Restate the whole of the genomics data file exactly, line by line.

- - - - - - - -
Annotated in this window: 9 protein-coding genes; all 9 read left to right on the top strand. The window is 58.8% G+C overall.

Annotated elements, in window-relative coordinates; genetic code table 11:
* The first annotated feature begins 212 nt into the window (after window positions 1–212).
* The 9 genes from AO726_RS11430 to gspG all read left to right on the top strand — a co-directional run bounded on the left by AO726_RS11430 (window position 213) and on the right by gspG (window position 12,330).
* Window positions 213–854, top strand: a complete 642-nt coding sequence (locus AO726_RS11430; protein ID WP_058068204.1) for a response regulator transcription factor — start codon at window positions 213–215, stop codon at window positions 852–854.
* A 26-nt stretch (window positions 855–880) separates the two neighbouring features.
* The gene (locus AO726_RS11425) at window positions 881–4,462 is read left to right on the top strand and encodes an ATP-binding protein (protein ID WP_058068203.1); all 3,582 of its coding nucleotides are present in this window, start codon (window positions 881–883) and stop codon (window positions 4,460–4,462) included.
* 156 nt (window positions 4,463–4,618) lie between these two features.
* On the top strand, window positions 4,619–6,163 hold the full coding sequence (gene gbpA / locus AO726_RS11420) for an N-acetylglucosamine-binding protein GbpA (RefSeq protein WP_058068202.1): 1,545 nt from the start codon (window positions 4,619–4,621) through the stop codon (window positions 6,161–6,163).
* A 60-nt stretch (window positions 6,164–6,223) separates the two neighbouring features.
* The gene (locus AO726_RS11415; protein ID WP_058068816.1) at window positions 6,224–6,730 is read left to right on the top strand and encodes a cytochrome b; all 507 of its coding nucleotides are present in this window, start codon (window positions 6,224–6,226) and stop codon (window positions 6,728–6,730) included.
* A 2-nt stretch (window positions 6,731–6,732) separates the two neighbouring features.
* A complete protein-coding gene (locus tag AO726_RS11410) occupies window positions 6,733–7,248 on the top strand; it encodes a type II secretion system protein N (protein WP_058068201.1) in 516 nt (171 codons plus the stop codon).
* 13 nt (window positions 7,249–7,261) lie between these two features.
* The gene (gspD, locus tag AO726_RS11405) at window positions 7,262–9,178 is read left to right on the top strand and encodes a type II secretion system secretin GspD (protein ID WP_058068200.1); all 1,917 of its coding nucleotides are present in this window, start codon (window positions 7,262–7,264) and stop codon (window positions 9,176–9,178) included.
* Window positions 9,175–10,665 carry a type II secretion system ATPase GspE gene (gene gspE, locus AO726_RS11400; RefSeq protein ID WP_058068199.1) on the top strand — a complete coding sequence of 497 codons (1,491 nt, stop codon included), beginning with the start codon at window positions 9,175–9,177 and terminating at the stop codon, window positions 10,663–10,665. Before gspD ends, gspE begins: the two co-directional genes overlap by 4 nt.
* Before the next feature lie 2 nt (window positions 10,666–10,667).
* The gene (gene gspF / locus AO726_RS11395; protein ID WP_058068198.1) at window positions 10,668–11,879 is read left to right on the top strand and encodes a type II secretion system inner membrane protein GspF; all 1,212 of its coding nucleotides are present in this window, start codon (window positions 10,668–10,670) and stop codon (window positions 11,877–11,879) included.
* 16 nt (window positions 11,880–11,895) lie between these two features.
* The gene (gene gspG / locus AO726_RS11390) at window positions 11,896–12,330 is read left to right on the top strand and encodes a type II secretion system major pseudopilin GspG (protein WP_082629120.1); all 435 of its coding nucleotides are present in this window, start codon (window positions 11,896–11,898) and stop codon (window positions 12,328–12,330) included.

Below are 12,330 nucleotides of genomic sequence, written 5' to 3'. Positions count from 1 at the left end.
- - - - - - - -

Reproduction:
Annotated in this window: 9 protein-coding genes; all 9 read left to right on the top strand. The window is 58.8% G+C overall.

Annotated elements, in window-relative coordinates; genetic code table 11:
* The first annotated feature begins 212 nt into the window (after window positions 1–212).
* The 9 genes from AO726_RS11430 to gspG all read left to right on the top strand — a co-directional run bounded on the left by AO726_RS11430 (window position 213) and on the right by gspG (window position 12,330).
* Window positions 213–854, top strand: a complete 642-nt coding sequence (locus AO726_RS11430; protein ID WP_058068204.1) for a response regulator transcription factor — start codon at window positions 213–215, stop codon at window positions 852–854.
* A 26-nt stretch (window positions 855–880) separates the two neighbouring features.
* The gene (locus AO726_RS11425) at window positions 881–4,462 is read left to right on the top strand and encodes an ATP-binding protein (protein ID WP_058068203.1); all 3,582 of its coding nucleotides are present in this window, start codon (window positions 881–883) and stop codon (window positions 4,460–4,462) included.
* 156 nt (window positions 4,463–4,618) lie between these two features.
* On the top strand, window positions 4,619–6,163 hold the full coding sequence (gene gbpA / locus AO726_RS11420) for an N-acetylglucosamine-binding protein GbpA (RefSeq protein WP_058068202.1): 1,545 nt from the start codon (window positions 4,619–4,621) through the stop codon (window positions 6,161–6,163).
* A 60-nt stretch (window positions 6,164–6,223) separates the two neighbouring features.
* The gene (locus AO726_RS11415; protein ID WP_058068816.1) at window positions 6,224–6,730 is read left to right on the top strand and encodes a cytochrome b; all 507 of its coding nucleotides are present in this window, start codon (window positions 6,224–6,226) and stop codon (window positions 6,728–6,730) included.
* A 2-nt stretch (window positions 6,731–6,732) separates the two neighbouring features.
* A complete protein-coding gene (locus tag AO726_RS11410) occupies window positions 6,733–7,248 on the top strand; it encodes a type II secretion system protein N (protein WP_058068201.1) in 516 nt (171 codons plus the stop codon).
* 13 nt (window positions 7,249–7,261) lie between these two features.
* The gene (gspD, locus tag AO726_RS11405) at window positions 7,262–9,178 is read left to right on the top strand and encodes a type II secretion system secretin GspD (protein ID WP_058068200.1); all 1,917 of its coding nucleotides are present in this window, start codon (window positions 7,262–7,264) and stop codon (window positions 9,176–9,178) included.
* Window positions 9,175–10,665 carry a type II secretion system ATPase GspE gene (gene gspE, locus AO726_RS11400; RefSeq protein ID WP_058068199.1) on the top strand — a complete coding sequence of 497 codons (1,491 nt, stop codon included), beginning with the start codon at window positions 9,175–9,177 and terminating at the stop codon, window positions 10,663–10,665. Before gspD ends, gspE begins: the two co-directional genes overlap by 4 nt.
* Before the next feature lie 2 nt (window positions 10,666–10,667).
* The gene (gene gspF / locus AO726_RS11395; protein ID WP_058068198.1) at window positions 10,668–11,879 is read left to right on the top strand and encodes a type II secretion system inner membrane protein GspF; all 1,212 of its coding nucleotides are present in this window, start codon (window positions 10,668–10,670) and stop codon (window positions 11,877–11,879) included.
* 16 nt (window positions 11,880–11,895) lie between these two features.
* The gene (gene gspG / locus AO726_RS11390) at window positions 11,896–12,330 is read left to right on the top strand and encodes a type II secretion system major pseudopilin GspG (protein WP_082629120.1); all 435 of its coding nucleotides are present in this window, start codon (window positions 11,896–11,898) and stop codon (window positions 12,328–12,330) included.

Below are 12,330 nucleotides of genomic sequence, written 5' to 3'. Positions count from 1 at the left end.